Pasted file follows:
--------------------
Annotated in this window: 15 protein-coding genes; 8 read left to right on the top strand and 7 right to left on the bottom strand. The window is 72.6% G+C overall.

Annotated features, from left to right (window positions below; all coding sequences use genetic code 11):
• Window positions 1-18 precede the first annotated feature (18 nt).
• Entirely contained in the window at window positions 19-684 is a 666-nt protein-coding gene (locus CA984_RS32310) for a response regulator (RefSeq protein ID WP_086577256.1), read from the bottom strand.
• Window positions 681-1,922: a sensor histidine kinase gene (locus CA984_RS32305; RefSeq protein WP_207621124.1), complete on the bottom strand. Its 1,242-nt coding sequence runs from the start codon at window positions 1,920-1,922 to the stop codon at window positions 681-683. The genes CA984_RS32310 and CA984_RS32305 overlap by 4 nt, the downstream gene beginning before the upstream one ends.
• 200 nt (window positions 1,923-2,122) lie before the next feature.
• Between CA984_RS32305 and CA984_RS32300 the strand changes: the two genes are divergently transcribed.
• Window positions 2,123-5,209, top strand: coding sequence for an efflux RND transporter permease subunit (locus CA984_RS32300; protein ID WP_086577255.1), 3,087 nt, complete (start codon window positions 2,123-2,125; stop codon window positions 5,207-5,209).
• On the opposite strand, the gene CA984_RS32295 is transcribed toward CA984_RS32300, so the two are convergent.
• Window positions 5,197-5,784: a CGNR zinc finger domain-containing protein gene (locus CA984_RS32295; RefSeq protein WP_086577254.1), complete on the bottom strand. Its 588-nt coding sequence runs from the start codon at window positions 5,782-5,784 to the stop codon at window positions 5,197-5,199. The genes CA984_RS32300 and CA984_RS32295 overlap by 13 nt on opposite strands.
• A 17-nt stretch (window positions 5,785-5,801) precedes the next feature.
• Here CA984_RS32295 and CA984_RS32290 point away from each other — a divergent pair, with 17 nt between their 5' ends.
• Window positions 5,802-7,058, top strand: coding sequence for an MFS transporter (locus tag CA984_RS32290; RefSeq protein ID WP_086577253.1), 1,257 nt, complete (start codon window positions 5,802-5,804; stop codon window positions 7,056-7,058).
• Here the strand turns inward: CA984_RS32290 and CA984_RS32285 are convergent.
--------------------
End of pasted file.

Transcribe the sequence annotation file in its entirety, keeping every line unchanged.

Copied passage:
Annotated in this window: 15 protein-coding genes; 8 read left to right on the top strand and 7 right to left on the bottom strand. The window is 72.6% G+C overall.

Annotated features, from left to right (window positions below; all coding sequences use genetic code 11):
• Window positions 1-18 precede the first annotated feature (18 nt).
• Entirely contained in the window at window positions 19-684 is a 666-nt protein-coding gene (locus CA984_RS32310) for a response regulator (RefSeq protein ID WP_086577256.1), read from the bottom strand.
• Window positions 681-1,922: a sensor histidine kinase gene (locus CA984_RS32305; RefSeq protein WP_207621124.1), complete on the bottom strand. Its 1,242-nt coding sequence runs from the start codon at window positions 1,920-1,922 to the stop codon at window positions 681-683. The genes CA984_RS32310 and CA984_RS32305 overlap by 4 nt, the downstream gene beginning before the upstream one ends.
• 200 nt (window positions 1,923-2,122) lie before the next feature.
• Between CA984_RS32305 and CA984_RS32300 the strand changes: the two genes are divergently transcribed.
• Window positions 2,123-5,209, top strand: coding sequence for an efflux RND transporter permease subunit (locus CA984_RS32300; protein ID WP_086577255.1), 3,087 nt, complete (start codon window positions 2,123-2,125; stop codon window positions 5,207-5,209).
• On the opposite strand, the gene CA984_RS32295 is transcribed toward CA984_RS32300, so the two are convergent.
• Window positions 5,197-5,784: a CGNR zinc finger domain-containing protein gene (locus CA984_RS32295; RefSeq protein WP_086577254.1), complete on the bottom strand. Its 588-nt coding sequence runs from the start codon at window positions 5,782-5,784 to the stop codon at window positions 5,197-5,199. The genes CA984_RS32300 and CA984_RS32295 overlap by 13 nt on opposite strands.
• A 17-nt stretch (window positions 5,785-5,801) precedes the next feature.
• Here CA984_RS32295 and CA984_RS32290 point away from each other — a divergent pair, with 17 nt between their 5' ends.
• Window positions 5,802-7,058, top strand: coding sequence for an MFS transporter (locus tag CA984_RS32290; RefSeq protein ID WP_086577253.1), 1,257 nt, complete (start codon window positions 5,802-5,804; stop codon window positions 7,056-7,058).
• Here the strand turns inward: CA984_RS32290 and CA984_RS32285 are convergent.